HL Deb 16 May 1939 vol 112 cc1063-75

Order of the Day for the Second Reading read.

5.6 p.m.


My Lords, I beg to move that this Bill be read a second time. Many of your Lordships will be aware that during the last year or two there have been several serious inundations on the coasts of these islands. I need mention, perhaps, only one or two. There was at Horsey, in Norfolk, a very large inundation of the sea over low-lying land which caused a great deal of inconvenience, expense and anxiety. On the west coast, at Aberystwyth, there was inundation of a very much smaller area, but by reason of the fact that it was in a town, it was comparatively dangerous and extremely expensive to repair. I am not suggesting that either of those two instances can be definitely proved to have been due to the artificial removal of material from the shore, but I think it is beyond dispute that instances can be adduced in which it could be proved beyond any reasonable doubt that the excavation or removal of material from the shore does cause these incidents which are so unfortunate and expensive.

As I understand it, at any rate in the rural districts, there is no power at present in any national or local authority to protect private property from the ravages of the sea. That brings about a state of affairs which frequently proves to be very unfortunate. Most of the shore is in the hands of private landowners, many of them owning quite a small area of land. Many of these owners are not themselves wealthy enough to spend large sums on the protection of their own property and indirectly upon the protection of the property of their neighbours. On the other hand, other owners, whether rich enough to do so or not, unfortunately yield to the temptation of selling material such as gravel and sand and shingle off their shore, which does material damage, not only to their own property, about which they seem to care little, but to the property of others. In doing that they not only, as I say, endanger their own coast, but may also endanger the land behind away from the sea, and the coast and the property on either side. This land which abuts on the sea can be described, I suppose, as the front line trenches of the whole defensive system against a common and age-long enemy which necessitates constant effort in order to keep it within bounds. I submit that it is not right that a conscientious defender in this long- continued battle should be left unsupported physically and otherwise, and also outflanked, by other people who think only of their own private purses and pockets.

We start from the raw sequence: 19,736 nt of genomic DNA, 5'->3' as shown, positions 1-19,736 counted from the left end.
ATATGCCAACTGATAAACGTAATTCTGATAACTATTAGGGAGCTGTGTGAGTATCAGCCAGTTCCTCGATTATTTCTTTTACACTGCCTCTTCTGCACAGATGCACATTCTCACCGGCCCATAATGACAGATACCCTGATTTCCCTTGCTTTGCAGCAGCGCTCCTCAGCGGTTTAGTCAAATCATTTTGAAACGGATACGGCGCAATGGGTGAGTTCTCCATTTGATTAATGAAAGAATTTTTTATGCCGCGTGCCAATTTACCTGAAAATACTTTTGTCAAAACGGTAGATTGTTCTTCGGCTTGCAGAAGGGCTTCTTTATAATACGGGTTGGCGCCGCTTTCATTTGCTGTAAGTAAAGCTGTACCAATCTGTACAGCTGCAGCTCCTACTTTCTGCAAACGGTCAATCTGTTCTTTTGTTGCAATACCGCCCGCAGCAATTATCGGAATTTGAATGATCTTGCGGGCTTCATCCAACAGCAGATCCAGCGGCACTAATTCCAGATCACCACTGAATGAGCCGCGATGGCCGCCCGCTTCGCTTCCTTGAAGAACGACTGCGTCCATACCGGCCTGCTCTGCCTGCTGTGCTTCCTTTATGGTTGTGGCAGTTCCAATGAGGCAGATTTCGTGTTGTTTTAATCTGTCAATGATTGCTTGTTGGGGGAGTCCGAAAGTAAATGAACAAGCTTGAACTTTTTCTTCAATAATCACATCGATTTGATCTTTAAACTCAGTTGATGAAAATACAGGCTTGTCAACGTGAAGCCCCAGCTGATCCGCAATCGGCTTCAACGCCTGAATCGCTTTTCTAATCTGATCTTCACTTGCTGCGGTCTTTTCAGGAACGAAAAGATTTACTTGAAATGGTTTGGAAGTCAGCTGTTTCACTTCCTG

I say this because it is well known that the action of the sea, the action of the tidal stream, and possibly the wind also, cause a great movement of material laterally along the coast, and it therefore frequently passes from one owner's property to another, and unless proper steps are taken to protect the coast, much damage may be done by that movement. There must therefore, I submit, be concerted action, which is more difficult now than it used to be, because there are more landowners than there used to be along the coast. If that action is to be concerted and properly carried out, it must nowadays be public action. From that it follows—whether fortunately or unfortunately may be a matter of opinion—that private rights must be to a certain extent interfered with. It is recognised in law, I believe, that the Crown has a certain Prerogative in this matter—that is, in defending the realm against action from the sea—but that Prerogative has been very rarely, if ever, exercised. Whatever rights the Crown may have in that regard, it is plainly true that the Crown at present has no machinery—at any rate, no machinery ready to hand—to put into use in order to defend the coast against the sea. Only the local authorities and private individuals can at the present time take any reasonable steps to stop it, and local authorities and private individuals perhaps have narrow purses and are unwilling, through fear of the cost or otherwise, to take action in this matter.

In connection with the duties or Prerogatives of the Crown, I may perhaps be allowed to quote a few words from the judgment of Lord justice Brett in the case of The Attorney-General versus Tomline in 1880. That was a case where, at the instance of the Secretary of State for War, the Attorney-General used his powers to secure, and did so successfully, an injunction against a private landowner preventing him from selling a shingle bank for use as ballast in sailing vessels. It was there recognised that there was some sort of Prerogative in the Crown, and that is an isolated case in which it was successfully used. It was said in the judgment: Therefore it comes to a nice point.… The question comes to this, whether one can find any principle upon which, although he"— that is, the landowner— is not bound to keep the sea out, yet he must not do an act which will let the sea in. I think there is such a principle. Those are the words which I have taken from the judgment in that case, and I submit now that if your Lordships agree that that principle exists, no hardship is imposed upon any private individual by this Bill. I might here mention that this Bill is partly a result of the Report of the Royal Commission on Coast Erosion in 1907, and I am suggesting respectfully that the necessity for action arising out of that Report is now of about the right vintage and may be safely acted upon.